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Tuesday, August 21, 2007

Novak's anecdote regarding JFK's November 1963 trip to Dallas

Over at Patterico's Pontifications, guest-blogger WLS promises a multi-part review of Bob Novak's wickedly titled new memoir, The Prince of Darkness: 50 Years Reporting in Washington. In his first installment, WLS writes about "an incredible anecdote about an [Evans & Novak Report] column that sparked an incident that seems to have contributed to JFK making the fateful trip to Dallas in late Nov. 2003":

Novak received a tip from a Texas confidant of his wife that LBJ was secretly planning to put the weight of his vast Texas political machine behind  a run by Jim Wright — LBJ’s Texas protege’ and future Speaker of the House — to run for the Senate in 1964 against an incumbent Democrat Senator, Ralph Yarborough.  Yarborogh was an extreme liberal with whom LBJ had long clashed when they were both in the Senate, and Yarborough was clearly in the Kennedy camp after the 1960 election.  The E&N column detailing LBJ’s plan to go after Yarborough was published on November 8, 1963, and titled "Johnson v. Kennedy."

The column made JFK very unhappy because Yarborough was one of the few southern Democrats that JFK could count on for unqualified support of his New Frontier programs.  After the E&N column was published on Nov. 8, and knowing that Johnson’s muscle against Yarborough put Yarborough at risk, Kennedy scheduled the swing through Texas for the benefit of showing his support for Yarborough’s reelection, and to try and short-circuit LBJ’s plan.  That trip, as everyone knows, ended with JFK’s assassination in Dallas on Nov. 22 — two weeks after the column first ran.

It is a fascinating anecdote, and I'm grateful to WLS for recounting it so succinctly as part of a longer post that includes one other meaty anecdote and associated commentary. I'm thoroughly intrigued by the entire complex history of the relationship between JFK and LBJ (and its subsequent effects on LBJ's presidency). That's one reason I'm (metaphorically) holding my breath waiting for the fourth and presumably concluding volume of Robert A. Caro's series, The Years of Lyndon Johnson, which will pick up with LBJ's service as vice president; Caro's third volume from 2002, Master of the Senate, remains the single best book on modern American politics I've ever read.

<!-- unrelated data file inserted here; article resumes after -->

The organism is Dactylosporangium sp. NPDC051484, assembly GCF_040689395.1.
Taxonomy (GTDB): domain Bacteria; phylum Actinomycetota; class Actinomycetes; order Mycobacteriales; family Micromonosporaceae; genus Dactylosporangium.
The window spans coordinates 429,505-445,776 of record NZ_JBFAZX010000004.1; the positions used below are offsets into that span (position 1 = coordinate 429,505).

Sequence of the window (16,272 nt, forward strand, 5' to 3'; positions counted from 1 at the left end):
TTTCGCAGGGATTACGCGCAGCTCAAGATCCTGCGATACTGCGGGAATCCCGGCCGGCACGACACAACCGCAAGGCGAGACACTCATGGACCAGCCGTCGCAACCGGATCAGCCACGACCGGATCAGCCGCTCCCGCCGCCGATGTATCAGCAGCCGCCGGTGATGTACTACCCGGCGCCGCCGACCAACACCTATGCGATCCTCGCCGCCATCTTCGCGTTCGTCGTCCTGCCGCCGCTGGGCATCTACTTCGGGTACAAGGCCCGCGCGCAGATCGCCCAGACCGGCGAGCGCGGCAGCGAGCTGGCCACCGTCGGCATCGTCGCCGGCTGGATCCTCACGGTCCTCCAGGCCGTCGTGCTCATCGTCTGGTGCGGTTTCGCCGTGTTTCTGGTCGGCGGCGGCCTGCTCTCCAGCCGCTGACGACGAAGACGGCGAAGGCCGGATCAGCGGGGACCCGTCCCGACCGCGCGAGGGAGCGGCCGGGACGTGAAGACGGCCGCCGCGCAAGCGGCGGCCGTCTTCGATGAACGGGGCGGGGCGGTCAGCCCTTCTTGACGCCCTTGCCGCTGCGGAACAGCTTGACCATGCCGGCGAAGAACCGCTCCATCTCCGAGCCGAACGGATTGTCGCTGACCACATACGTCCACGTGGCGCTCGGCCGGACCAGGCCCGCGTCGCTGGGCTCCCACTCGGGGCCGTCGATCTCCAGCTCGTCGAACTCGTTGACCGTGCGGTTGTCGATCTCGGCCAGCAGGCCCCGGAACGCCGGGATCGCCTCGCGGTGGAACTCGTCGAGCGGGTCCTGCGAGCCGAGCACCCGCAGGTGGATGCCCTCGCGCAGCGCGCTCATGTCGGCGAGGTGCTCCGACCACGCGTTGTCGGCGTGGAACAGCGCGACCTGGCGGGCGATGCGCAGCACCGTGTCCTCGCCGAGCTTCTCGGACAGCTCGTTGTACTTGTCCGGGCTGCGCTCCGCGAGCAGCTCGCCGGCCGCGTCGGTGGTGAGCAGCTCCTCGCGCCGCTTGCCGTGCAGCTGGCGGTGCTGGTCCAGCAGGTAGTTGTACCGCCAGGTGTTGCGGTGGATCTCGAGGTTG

Here, though — in keeping with Patterico's oft-repeated advice to me that I spend too much time writing comments on others' blogs, when I ought to be posting on my own — is a cross-post (without block quotes) of the mildly cautionary comment I left there:


WLS: Thanks for this first episode in a running book review!

With due respect to Novak, however, the split within the Texas Democratic Party between conservative (LBJ-protégé) Gov. John B. Connally and populist/liberal Sen. Yarborough was obvious without respect to anything Novak or any other Washington pundit might have said about it. Yarborough was a reliable supporter on New Frontier domestic programs, but he was just as likely to be a gadfly to JFK on foreign affairs, as Yarborough later proved in spades during the Johnson Administration. Yarborough's liberalism, including his anti-Vietnam War position, eventually led to his defeat in the 1970 Texas Democratic primary by Lloyd Bentsen.

And I don't doubt that showing support for Yarborough was one reason for the November 1963 trip, but there were certainly others. Texas was, and is, an enormous source of fund-raising opportunities for candidates from both parties (which is why you'll see Hillary Clinton in Texas these days). LBJ certainly had his fingers on large parts of that pulse, but JFK was independently interested.

Kennedy also wanted to shore up his support in Texas and Florida (the latter of which he had visited earlier in November 1963) because of concerns that his civil rights proposals might make those states go Republican in 1964. Kennedy had only carried Texas by 46,000 votes in 1960, notwithstanding the presence of favorite-son LBJ on the ticket. (Wags said that with LBJ’s fate at stake in any important election, however, there would always be at least a 40,000 vote margin, at least until Duval County and other parts of South Texas ran out of corpses willing and able to vote Democratic in alphabetical order.)